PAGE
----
Words Have the Power to Harm and the Power to Heal

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The old saying, "Sticks and stones may break my bones but words can never hurt me" is one of the greatest fallacies ever perpetuated.

The basic principal of the law of attraction states that everything begins with a thought. Words are thoughts expressed. When they are negative they have the power to harm. When they are positive they have the power to heal.

When we are children we are especially vulnerable to what others say to us; especially our parents and other significant adults. Many problems we experience as adults are directly related to hurtful words said to us when we were growing up.

I remember a man who came to me for counseling. He had lost his job, his wife had left him and he had no friends. He was nice looking, talented and was articulate. In spite of that he had no self-confidence. He saw himself as a "loser," and didn't think life was worth living.

In the course of counseling, he admitted that he was an alcoholic and shared stories about his childhood. He came from a large family. He had a twin brother. They were not identical twins, but were extremely close even though they were not at all alike. His brother was quiet, well behaved, never drawing attention to himself. My client was loud and boisterous, always up for an adventure.

When they were in high school the twin brother was killed in an auto accident. My client was heartbroken. He loved his brother. But what really devastated him was the reaction of his father when the family got news of his brother's death. His father looked at him and said, "I wish it had been you instead of him."

He told me this story, tears streaming down his cheeks, and whispered, "I always thought he liked my brother better than me, but I never realized just how much. After that I really didn't care about much of anything. That's when I started drinking heavily."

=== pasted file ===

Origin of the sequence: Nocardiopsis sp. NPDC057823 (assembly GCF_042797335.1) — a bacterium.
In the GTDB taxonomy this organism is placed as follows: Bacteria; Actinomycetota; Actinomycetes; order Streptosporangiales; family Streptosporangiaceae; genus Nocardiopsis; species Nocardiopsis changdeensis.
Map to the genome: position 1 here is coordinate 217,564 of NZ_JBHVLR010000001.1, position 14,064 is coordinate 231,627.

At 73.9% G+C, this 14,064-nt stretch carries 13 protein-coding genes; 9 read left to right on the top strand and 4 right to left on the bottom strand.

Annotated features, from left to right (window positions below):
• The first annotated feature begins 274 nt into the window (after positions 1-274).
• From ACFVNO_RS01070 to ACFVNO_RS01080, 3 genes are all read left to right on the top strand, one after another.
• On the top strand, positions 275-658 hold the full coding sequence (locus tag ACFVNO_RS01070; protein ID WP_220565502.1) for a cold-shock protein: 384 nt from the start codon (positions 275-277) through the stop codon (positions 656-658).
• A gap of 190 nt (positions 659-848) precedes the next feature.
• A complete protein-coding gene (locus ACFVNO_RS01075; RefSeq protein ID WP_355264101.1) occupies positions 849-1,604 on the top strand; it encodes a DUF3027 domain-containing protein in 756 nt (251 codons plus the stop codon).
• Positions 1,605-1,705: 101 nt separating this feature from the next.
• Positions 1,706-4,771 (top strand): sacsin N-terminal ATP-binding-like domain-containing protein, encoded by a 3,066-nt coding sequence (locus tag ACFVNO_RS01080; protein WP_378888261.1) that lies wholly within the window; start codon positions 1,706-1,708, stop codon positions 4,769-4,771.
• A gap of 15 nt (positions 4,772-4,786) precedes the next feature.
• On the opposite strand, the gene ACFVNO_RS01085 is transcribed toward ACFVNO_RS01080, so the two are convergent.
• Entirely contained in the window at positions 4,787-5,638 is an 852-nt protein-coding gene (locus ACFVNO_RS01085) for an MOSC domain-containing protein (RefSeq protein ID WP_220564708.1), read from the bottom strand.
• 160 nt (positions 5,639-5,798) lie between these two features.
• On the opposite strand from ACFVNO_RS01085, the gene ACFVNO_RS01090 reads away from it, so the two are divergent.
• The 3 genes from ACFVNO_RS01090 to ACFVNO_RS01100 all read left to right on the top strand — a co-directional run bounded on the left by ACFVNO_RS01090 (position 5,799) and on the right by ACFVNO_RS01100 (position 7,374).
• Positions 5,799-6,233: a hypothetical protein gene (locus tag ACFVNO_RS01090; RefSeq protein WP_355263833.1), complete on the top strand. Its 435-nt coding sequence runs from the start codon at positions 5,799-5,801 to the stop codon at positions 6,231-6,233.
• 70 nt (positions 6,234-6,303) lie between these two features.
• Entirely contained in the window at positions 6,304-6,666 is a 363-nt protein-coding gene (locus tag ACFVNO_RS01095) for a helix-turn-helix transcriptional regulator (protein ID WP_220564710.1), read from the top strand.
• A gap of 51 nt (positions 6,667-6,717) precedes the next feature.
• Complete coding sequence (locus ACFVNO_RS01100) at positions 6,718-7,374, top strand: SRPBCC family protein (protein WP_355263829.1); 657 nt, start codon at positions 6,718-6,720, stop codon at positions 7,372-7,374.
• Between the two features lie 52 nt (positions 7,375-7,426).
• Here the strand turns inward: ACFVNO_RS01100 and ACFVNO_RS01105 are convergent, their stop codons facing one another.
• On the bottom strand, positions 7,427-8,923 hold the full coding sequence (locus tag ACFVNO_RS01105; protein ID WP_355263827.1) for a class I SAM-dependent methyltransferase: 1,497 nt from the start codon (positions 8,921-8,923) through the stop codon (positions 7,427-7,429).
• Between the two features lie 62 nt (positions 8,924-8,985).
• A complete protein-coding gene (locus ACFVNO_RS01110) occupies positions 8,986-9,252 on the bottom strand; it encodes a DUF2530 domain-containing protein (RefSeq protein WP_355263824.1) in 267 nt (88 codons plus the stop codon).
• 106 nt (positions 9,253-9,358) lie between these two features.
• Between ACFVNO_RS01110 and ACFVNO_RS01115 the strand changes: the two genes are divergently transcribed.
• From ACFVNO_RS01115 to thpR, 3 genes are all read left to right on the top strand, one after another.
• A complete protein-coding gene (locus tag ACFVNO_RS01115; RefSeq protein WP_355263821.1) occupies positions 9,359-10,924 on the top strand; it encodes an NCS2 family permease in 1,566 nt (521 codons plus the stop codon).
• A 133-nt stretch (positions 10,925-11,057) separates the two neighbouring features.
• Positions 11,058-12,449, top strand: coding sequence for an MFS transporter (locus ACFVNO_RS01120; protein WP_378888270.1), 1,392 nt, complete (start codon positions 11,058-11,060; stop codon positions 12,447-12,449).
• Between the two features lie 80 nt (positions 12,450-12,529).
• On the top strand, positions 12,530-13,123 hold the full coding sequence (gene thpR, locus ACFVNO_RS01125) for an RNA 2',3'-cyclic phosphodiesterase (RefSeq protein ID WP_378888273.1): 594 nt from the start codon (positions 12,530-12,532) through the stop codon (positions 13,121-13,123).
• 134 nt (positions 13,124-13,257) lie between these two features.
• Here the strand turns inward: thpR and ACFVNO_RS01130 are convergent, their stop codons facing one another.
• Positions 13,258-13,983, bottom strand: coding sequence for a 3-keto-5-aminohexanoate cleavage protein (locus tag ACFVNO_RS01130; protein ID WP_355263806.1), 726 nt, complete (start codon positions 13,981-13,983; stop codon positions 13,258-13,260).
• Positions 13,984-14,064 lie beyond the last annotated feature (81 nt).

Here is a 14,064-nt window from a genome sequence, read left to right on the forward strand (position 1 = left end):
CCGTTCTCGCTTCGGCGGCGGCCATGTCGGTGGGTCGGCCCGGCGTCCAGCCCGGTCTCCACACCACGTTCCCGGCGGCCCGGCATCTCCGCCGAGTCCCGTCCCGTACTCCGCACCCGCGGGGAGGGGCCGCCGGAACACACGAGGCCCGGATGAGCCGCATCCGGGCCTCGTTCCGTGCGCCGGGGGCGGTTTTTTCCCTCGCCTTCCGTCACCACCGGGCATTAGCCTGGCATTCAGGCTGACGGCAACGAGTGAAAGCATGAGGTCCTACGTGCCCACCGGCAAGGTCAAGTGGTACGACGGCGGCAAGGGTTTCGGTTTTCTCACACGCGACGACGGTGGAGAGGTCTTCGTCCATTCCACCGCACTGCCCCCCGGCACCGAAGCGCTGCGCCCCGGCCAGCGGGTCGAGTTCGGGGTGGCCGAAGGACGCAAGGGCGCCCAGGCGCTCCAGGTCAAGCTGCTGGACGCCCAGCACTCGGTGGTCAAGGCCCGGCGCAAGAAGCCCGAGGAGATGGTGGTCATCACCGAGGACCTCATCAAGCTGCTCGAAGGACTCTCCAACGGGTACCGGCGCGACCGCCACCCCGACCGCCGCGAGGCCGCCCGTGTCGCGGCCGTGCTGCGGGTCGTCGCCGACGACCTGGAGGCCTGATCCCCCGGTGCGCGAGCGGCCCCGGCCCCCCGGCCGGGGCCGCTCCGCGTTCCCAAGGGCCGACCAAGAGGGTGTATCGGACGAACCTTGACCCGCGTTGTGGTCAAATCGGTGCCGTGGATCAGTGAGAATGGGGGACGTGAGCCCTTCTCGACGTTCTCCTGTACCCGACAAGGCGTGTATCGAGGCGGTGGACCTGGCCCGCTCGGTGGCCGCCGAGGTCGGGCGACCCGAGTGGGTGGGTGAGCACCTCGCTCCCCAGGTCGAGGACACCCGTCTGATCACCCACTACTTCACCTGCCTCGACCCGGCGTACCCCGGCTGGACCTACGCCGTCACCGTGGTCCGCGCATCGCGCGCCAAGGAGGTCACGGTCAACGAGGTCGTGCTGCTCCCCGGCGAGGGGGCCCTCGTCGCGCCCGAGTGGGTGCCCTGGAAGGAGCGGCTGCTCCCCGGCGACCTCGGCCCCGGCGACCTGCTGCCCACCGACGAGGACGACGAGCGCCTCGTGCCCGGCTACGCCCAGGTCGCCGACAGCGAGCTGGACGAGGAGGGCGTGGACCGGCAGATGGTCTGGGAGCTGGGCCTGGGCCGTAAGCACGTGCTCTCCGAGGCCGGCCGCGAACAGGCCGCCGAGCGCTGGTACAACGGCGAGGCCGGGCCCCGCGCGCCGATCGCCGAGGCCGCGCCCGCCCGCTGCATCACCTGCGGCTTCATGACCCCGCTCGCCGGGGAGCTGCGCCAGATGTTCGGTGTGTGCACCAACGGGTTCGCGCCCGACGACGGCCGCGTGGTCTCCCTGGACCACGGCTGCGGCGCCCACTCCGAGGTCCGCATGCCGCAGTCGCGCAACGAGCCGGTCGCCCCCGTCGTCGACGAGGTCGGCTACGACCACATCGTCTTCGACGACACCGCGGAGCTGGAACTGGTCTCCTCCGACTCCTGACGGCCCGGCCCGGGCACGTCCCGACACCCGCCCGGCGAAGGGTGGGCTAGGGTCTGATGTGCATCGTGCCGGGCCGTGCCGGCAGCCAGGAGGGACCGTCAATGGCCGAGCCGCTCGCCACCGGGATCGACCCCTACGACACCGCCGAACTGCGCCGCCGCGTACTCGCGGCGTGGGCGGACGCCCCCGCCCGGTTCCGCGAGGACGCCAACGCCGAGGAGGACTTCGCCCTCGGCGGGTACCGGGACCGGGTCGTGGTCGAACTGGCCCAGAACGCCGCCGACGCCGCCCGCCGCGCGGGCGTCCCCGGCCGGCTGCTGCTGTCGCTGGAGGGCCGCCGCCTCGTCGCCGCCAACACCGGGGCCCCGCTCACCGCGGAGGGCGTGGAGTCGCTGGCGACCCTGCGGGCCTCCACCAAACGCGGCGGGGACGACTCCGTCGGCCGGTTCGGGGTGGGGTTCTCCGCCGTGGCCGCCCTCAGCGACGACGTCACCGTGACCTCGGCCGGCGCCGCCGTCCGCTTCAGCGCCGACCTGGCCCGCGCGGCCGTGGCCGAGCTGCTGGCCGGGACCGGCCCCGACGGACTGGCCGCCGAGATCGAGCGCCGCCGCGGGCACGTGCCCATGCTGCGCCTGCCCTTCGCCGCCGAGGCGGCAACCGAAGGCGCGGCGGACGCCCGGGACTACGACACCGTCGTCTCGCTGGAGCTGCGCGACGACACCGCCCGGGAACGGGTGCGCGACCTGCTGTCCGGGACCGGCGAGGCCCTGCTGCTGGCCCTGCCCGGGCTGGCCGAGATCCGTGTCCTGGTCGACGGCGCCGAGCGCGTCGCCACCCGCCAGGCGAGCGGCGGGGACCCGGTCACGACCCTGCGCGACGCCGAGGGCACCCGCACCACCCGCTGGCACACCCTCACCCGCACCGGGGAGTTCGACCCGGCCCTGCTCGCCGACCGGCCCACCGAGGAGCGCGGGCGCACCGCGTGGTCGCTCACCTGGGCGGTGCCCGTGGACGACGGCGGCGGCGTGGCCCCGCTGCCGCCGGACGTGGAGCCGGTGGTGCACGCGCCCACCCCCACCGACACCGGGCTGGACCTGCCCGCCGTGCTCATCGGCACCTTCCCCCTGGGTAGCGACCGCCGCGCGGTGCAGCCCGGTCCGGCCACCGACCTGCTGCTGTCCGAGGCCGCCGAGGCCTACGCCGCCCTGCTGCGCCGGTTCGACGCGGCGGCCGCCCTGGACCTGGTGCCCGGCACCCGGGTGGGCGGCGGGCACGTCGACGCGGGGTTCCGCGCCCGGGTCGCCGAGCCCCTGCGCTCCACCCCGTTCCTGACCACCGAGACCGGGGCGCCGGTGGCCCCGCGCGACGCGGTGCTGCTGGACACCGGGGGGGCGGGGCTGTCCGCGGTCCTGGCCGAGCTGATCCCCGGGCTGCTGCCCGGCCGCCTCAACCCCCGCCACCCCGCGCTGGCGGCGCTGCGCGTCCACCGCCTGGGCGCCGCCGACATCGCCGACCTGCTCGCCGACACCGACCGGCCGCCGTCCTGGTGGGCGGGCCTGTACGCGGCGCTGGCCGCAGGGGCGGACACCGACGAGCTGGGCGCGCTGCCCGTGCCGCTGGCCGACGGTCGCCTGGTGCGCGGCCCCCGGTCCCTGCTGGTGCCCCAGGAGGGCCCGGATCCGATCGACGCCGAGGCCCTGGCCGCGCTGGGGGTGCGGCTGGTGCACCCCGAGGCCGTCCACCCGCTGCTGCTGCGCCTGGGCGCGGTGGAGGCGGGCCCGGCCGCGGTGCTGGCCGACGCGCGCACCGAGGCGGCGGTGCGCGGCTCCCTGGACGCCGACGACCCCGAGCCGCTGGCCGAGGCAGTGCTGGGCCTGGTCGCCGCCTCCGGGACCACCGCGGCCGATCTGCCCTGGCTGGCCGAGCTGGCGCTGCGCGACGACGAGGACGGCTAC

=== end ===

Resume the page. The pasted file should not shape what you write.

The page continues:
While most of us have not had an experience as devastating as my client's, we have all had the experience of being hurt by things that others have said to us. When we are children and often even as adults we don't realize that the negative things the other is saying are almost always a reflection of their problems and issues and don't belong to us. Until we understand that, their words have the power to harm us.

On a brighter note, most of us can remember things that were said to us that made us feel good, valued and proud of ourselves. Those positive messages raised our self-esteem and helped us believe in ourselves. For most of us they outweighed negative things that were said.

One of the most touching examples of the healing power of words was shared by Mary Ann Bird in Guideposts Magazine. Mary Ann was born with a cleft palate. She said, "When I started school my classmates made it clear to me how I must look to others: a little girl with a misshapen lip, crooked nose, lopsided teeth and garbled speech. When classmates would ask, 'What happened to your lip?' I'd tell them I'd fallen and cut it on a piece of glass. Somehow it seemed more acceptable to have suffered an accident than to have been born different." She confided that she was convinced no one outside her family could love her, or even like her. "Then," she said, "I entered Mrs. Leonard's second-grade class.

Every year there was an annual hearing test given at school. It was a "whisper test." Each student was required to go to the classroom door, turn sideways, and block the opposite ear, while the teacher whispered something from her desk, which the child repeated. She said she didn't want the others to know that she could barely hear out of one ear so she just pretended to block her ear when it was her turn.

She wondered what Mrs. Leonard might say to her. The previous year the teacher had said, "The sky is blue." When her turn came, she turned her bad ear toward Mrs. Leonard, plugging up the other just enough to be able to hear. She reported, "I waited, and then came the seven words that changed my life forever." Mrs. Leonard said softly, "I wish you were my little girl."

We are often unaware of the impact our words have. We all have the power to make a difference, for better or worse, in the lives of other people. Awareness is the key.

About the Author:

Benni Heacock is the co-author of "The Law of Attraction: The Next Generation" and co-owner of Innovative Parenting LLC, home to the "Missing Secret to Parenting", a company dedicated to helping parents teach the principles of the law of attraction to their children to provide them with the skills to live their best life! For more information and insights click on: http://www.InnovativeParentingLLC.com

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